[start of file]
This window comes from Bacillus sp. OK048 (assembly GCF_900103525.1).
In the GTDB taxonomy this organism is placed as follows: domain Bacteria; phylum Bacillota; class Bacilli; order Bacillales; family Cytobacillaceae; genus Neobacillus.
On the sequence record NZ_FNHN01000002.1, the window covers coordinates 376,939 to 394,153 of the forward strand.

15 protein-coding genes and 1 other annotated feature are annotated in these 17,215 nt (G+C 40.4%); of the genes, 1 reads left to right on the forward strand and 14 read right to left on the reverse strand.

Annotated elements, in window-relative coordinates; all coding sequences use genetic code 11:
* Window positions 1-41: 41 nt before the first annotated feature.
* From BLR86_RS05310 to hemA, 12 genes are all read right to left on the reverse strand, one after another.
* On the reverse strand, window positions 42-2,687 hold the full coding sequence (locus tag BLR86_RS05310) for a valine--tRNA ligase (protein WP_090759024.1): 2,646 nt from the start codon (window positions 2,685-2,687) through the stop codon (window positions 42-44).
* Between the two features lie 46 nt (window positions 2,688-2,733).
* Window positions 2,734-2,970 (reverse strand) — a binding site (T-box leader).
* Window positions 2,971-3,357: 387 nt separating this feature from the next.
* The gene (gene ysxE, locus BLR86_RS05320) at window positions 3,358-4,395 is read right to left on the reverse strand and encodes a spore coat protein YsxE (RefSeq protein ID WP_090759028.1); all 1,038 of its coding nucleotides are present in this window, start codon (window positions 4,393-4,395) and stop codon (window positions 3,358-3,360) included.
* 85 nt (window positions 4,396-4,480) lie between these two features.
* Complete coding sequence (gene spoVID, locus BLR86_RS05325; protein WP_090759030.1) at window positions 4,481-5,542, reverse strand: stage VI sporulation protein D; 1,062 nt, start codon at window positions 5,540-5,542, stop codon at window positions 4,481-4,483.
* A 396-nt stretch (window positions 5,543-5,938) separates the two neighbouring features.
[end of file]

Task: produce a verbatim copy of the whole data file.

This window comes from Bacillus sp. OK048 (assembly GCF_900103525.1).
In the GTDB taxonomy this organism is placed as follows: domain Bacteria; phylum Bacillota; class Bacilli; order Bacillales; family Cytobacillaceae; genus Neobacillus.
On the sequence record NZ_FNHN01000002.1, the window covers coordinates 376,939 to 394,153 of the forward strand.

15 protein-coding genes and 1 other annotated feature are annotated in these 17,215 nt (G+C 40.4%); of the genes, 1 reads left to right on the forward strand and 14 read right to left on the reverse strand.

Annotated elements, in window-relative coordinates; all coding sequences use genetic code 11:
* Window positions 1-41: 41 nt before the first annotated feature.
* From BLR86_RS05310 to hemA, 12 genes are all read right to left on the reverse strand, one after another.
* On the reverse strand, window positions 42-2,687 hold the full coding sequence (locus tag BLR86_RS05310) for a valine--tRNA ligase (protein WP_090759024.1): 2,646 nt from the start codon (window positions 2,685-2,687) through the stop codon (window positions 42-44).
* Between the two features lie 46 nt (window positions 2,688-2,733).
* Window positions 2,734-2,970 (reverse strand) — a binding site (T-box leader).
* Window positions 2,971-3,357: 387 nt separating this feature from the next.
* The gene (gene ysxE, locus BLR86_RS05320) at window positions 3,358-4,395 is read right to left on the reverse strand and encodes a spore coat protein YsxE (RefSeq protein ID WP_090759028.1); all 1,038 of its coding nucleotides are present in this window, start codon (window positions 4,393-4,395) and stop codon (window positions 3,358-3,360) included.
* 85 nt (window positions 4,396-4,480) lie between these two features.
* Complete coding sequence (gene spoVID, locus BLR86_RS05325; protein WP_090759030.1) at window positions 4,481-5,542, reverse strand: stage VI sporulation protein D; 1,062 nt, start codon at window positions 5,540-5,542, stop codon at window positions 4,481-4,483.
* A 396-nt stretch (window positions 5,543-5,938) separates the two neighbouring features.